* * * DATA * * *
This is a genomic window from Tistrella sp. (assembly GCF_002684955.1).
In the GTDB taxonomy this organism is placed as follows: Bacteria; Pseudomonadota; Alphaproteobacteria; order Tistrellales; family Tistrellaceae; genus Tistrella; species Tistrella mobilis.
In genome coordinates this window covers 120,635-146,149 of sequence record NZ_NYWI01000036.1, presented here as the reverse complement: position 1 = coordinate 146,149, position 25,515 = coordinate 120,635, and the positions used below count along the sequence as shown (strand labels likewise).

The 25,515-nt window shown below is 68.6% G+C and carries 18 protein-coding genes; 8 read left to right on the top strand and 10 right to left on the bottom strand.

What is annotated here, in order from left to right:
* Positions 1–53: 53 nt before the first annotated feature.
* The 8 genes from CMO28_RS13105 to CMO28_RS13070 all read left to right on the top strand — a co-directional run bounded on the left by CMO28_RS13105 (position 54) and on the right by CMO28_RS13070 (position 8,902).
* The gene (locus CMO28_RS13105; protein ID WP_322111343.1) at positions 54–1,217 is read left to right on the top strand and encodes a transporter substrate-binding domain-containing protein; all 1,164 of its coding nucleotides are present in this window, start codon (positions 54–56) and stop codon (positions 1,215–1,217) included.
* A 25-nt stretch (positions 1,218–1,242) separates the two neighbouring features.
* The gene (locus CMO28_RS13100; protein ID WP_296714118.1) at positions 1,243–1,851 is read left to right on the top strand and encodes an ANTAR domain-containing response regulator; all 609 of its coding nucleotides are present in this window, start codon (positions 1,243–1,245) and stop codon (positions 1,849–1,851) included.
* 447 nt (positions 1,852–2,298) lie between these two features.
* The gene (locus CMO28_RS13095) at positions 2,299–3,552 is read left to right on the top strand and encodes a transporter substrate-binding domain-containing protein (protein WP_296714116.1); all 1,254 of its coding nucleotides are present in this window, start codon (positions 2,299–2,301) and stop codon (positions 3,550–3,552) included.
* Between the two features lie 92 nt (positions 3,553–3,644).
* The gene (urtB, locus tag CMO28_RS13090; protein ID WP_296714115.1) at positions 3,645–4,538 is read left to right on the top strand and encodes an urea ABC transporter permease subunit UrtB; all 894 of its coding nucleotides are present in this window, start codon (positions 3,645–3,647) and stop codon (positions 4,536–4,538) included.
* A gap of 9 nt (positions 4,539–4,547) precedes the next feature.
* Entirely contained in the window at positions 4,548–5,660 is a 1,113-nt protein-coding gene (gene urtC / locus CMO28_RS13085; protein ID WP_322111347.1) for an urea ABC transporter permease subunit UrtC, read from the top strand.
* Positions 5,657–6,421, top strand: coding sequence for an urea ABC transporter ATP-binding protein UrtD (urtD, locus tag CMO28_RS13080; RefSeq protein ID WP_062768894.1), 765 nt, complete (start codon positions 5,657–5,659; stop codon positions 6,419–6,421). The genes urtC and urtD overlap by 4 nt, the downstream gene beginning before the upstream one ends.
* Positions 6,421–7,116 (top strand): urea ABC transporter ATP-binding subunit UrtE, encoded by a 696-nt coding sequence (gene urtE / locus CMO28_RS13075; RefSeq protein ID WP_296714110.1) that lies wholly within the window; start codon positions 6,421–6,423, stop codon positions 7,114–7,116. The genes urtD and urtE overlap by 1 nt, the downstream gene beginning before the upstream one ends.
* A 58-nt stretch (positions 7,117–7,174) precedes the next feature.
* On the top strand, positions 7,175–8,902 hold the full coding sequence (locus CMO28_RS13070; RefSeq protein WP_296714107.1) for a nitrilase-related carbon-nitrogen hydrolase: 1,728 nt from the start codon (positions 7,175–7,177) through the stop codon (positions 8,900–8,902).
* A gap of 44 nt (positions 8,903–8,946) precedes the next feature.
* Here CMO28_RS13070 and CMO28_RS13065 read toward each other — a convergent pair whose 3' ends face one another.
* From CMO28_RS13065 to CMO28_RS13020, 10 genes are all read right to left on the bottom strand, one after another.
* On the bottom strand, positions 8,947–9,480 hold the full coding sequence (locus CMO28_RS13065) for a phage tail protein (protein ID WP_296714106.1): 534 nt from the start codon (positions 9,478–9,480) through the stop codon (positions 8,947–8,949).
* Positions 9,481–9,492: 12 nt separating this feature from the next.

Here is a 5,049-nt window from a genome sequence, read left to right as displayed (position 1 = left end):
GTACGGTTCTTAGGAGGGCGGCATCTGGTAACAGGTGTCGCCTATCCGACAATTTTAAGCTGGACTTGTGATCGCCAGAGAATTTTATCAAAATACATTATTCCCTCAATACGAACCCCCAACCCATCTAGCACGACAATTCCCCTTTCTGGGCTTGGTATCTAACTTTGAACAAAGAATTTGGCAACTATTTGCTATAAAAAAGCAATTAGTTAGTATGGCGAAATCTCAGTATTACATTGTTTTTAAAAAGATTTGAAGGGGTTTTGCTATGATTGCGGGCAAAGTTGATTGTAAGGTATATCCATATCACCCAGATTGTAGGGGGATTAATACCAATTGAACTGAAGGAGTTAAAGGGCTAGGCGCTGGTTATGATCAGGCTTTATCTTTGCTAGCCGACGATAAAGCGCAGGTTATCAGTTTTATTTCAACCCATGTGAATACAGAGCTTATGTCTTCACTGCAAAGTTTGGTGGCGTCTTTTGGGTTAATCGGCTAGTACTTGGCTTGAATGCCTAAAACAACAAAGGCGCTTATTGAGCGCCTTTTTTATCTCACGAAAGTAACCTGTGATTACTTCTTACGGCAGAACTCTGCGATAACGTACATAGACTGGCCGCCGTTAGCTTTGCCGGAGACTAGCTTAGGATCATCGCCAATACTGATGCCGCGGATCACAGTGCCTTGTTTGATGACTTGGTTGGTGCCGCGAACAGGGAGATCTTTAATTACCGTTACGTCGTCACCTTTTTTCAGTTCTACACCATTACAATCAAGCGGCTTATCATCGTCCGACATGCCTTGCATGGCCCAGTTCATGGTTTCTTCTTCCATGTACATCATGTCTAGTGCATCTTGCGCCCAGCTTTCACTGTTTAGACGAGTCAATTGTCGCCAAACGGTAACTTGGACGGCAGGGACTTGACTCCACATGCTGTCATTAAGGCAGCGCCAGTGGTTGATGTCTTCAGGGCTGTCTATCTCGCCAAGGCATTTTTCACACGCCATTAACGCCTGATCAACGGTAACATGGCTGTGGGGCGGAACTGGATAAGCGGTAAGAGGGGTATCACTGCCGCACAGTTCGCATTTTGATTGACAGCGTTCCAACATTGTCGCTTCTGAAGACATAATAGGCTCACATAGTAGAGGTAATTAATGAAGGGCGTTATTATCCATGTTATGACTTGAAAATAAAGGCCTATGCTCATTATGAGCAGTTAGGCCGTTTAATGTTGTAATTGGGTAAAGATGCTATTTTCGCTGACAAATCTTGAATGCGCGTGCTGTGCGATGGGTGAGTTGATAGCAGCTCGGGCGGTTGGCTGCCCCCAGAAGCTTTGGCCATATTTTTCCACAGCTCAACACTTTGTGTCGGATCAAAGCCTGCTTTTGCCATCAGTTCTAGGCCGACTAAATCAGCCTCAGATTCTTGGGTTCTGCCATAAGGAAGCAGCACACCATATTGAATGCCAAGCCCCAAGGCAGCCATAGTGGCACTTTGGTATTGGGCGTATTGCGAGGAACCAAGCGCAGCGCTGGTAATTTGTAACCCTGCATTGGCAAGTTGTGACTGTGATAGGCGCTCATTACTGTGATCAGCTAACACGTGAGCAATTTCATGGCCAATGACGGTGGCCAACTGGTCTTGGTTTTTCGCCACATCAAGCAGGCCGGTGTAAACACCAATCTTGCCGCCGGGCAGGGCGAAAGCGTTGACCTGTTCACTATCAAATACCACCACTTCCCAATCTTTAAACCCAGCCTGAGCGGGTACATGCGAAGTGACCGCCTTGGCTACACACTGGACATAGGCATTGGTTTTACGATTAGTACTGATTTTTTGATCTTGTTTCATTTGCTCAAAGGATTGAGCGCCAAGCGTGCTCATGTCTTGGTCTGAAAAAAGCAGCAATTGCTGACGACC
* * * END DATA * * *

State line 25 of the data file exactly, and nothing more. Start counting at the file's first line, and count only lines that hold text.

* Positions 9,481–9,492: 12 nt separating this feature from the next.